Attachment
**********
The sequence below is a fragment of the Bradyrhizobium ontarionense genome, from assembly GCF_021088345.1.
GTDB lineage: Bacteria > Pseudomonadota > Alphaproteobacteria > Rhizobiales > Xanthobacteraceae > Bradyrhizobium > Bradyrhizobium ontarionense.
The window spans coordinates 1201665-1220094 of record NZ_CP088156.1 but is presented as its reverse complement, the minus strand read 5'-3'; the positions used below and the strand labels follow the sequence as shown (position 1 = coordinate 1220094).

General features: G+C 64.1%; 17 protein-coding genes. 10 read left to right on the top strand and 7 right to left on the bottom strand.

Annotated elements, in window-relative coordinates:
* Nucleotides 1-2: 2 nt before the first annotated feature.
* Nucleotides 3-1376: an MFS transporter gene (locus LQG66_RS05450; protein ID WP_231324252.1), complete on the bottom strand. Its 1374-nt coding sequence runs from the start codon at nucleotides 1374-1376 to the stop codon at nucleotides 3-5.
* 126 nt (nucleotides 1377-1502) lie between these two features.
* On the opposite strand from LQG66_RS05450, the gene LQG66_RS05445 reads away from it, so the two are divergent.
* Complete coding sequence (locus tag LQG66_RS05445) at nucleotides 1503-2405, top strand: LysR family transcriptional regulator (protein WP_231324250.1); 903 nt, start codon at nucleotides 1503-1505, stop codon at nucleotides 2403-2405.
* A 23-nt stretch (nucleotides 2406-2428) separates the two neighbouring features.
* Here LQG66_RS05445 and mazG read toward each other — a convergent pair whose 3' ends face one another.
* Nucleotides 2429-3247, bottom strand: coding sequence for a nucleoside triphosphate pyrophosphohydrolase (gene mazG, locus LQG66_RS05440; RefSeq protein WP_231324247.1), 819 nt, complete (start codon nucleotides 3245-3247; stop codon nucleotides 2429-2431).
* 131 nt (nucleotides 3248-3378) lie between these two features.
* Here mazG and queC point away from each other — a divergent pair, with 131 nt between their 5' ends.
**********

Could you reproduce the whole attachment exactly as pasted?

The sequence below is a fragment of the Bradyrhizobium ontarionense genome, from assembly GCF_021088345.1.
GTDB lineage: Bacteria > Pseudomonadota > Alphaproteobacteria > Rhizobiales > Xanthobacteraceae > Bradyrhizobium > Bradyrhizobium ontarionense.
The window spans coordinates 1201665-1220094 of record NZ_CP088156.1 but is presented as its reverse complement, the minus strand read 5'-3'; the positions used below and the strand labels follow the sequence as shown (position 1 = coordinate 1220094).

General features: G+C 64.1%; 17 protein-coding genes. 10 read left to right on the top strand and 7 right to left on the bottom strand.

Annotated elements, in window-relative coordinates:
* Nucleotides 1-2: 2 nt before the first annotated feature.
* Nucleotides 3-1376: an MFS transporter gene (locus LQG66_RS05450; protein ID WP_231324252.1), complete on the bottom strand. Its 1374-nt coding sequence runs from the start codon at nucleotides 1374-1376 to the stop codon at nucleotides 3-5.
* 126 nt (nucleotides 1377-1502) lie between these two features.
* On the opposite strand from LQG66_RS05450, the gene LQG66_RS05445 reads away from it, so the two are divergent.
* Complete coding sequence (locus tag LQG66_RS05445) at nucleotides 1503-2405, top strand: LysR family transcriptional regulator (protein WP_231324250.1); 903 nt, start codon at nucleotides 1503-1505, stop codon at nucleotides 2403-2405.
* A 23-nt stretch (nucleotides 2406-2428) separates the two neighbouring features.
* Here LQG66_RS05445 and mazG read toward each other — a convergent pair whose 3' ends face one another.
* Nucleotides 2429-3247, bottom strand: coding sequence for a nucleoside triphosphate pyrophosphohydrolase (gene mazG, locus LQG66_RS05440; RefSeq protein WP_231324247.1), 819 nt, complete (start codon nucleotides 3245-3247; stop codon nucleotides 2429-2431).
* 131 nt (nucleotides 3248-3378) lie between these two features.
* Here mazG and queC point away from each other — a divergent pair, with 131 nt between their 5' ends.